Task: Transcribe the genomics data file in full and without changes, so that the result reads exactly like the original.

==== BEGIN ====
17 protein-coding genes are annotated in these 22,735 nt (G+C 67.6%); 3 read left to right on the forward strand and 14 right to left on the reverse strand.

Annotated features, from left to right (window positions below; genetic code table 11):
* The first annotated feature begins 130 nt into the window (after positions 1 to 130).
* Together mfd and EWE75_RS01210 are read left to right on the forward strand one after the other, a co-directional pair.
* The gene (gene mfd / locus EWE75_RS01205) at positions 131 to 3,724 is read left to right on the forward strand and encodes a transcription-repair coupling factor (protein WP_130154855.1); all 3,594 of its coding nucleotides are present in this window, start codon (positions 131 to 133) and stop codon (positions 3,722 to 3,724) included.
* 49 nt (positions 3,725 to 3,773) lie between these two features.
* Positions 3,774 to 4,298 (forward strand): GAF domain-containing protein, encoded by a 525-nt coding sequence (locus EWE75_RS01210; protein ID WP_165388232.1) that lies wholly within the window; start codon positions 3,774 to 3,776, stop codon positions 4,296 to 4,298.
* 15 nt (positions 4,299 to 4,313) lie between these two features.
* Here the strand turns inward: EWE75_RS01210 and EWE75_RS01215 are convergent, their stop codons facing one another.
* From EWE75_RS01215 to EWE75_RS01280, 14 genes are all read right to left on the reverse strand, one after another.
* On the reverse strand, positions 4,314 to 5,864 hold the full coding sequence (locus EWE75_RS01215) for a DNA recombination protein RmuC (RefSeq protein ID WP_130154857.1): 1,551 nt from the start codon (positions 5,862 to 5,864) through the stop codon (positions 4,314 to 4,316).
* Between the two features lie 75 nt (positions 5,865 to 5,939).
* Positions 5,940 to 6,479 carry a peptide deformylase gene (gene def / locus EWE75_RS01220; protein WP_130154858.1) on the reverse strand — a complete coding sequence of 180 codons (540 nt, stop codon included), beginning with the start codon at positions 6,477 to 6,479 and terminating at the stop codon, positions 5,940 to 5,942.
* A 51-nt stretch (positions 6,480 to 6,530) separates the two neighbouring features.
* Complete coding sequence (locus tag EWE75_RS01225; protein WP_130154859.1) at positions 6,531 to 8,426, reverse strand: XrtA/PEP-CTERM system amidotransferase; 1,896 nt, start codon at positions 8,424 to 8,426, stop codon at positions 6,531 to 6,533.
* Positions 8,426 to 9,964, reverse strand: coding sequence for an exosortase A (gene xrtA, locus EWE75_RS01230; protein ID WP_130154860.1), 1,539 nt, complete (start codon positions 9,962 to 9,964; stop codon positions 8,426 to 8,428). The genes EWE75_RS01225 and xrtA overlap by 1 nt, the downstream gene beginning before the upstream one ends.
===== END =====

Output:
17 protein-coding genes are annotated in these 22,735 nt (G+C 67.6%); 3 read left to right on the forward strand and 14 right to left on the reverse strand.

Annotated features, from left to right (window positions below; genetic code table 11):
* The first annotated feature begins 130 nt into the window (after positions 1 to 130).
* Together mfd and EWE75_RS01210 are read left to right on the forward strand one after the other, a co-directional pair.
* The gene (gene mfd / locus EWE75_RS01205) at positions 131 to 3,724 is read left to right on the forward strand and encodes a transcription-repair coupling factor (protein WP_130154855.1); all 3,594 of its coding nucleotides are present in this window, start codon (positions 131 to 133) and stop codon (positions 3,722 to 3,724) included.
* 49 nt (positions 3,725 to 3,773) lie between these two features.
* Positions 3,774 to 4,298 (forward strand): GAF domain-containing protein, encoded by a 525-nt coding sequence (locus EWE75_RS01210; protein ID WP_165388232.1) that lies wholly within the window; start codon positions 3,774 to 3,776, stop codon positions 4,296 to 4,298.
* 15 nt (positions 4,299 to 4,313) lie between these two features.
* Here the strand turns inward: EWE75_RS01210 and EWE75_RS01215 are convergent, their stop codons facing one another.
* From EWE75_RS01215 to EWE75_RS01280, 14 genes are all read right to left on the reverse strand, one after another.
* On the reverse strand, positions 4,314 to 5,864 hold the full coding sequence (locus EWE75_RS01215) for a DNA recombination protein RmuC (RefSeq protein ID WP_130154857.1): 1,551 nt from the start codon (positions 5,862 to 5,864) through the stop codon (positions 4,314 to 4,316).
* Between the two features lie 75 nt (positions 5,865 to 5,939).
* Positions 5,940 to 6,479 carry a peptide deformylase gene (gene def / locus EWE75_RS01220; protein WP_130154858.1) on the reverse strand — a complete coding sequence of 180 codons (540 nt, stop codon included), beginning with the start codon at positions 6,477 to 6,479 and terminating at the stop codon, positions 5,940 to 5,942.
* A 51-nt stretch (positions 6,480 to 6,530) separates the two neighbouring features.
* Complete coding sequence (locus tag EWE75_RS01225; protein WP_130154859.1) at positions 6,531 to 8,426, reverse strand: XrtA/PEP-CTERM system amidotransferase; 1,896 nt, start codon at positions 8,424 to 8,426, stop codon at positions 6,531 to 6,533.
* Positions 8,426 to 9,964, reverse strand: coding sequence for an exosortase A (gene xrtA, locus EWE75_RS01230; protein ID WP_130154860.1), 1,539 nt, complete (start codon positions 9,962 to 9,964; stop codon positions 8,426 to 8,428). The genes EWE75_RS01225 and xrtA overlap by 1 nt, the downstream gene beginning before the upstream one ends.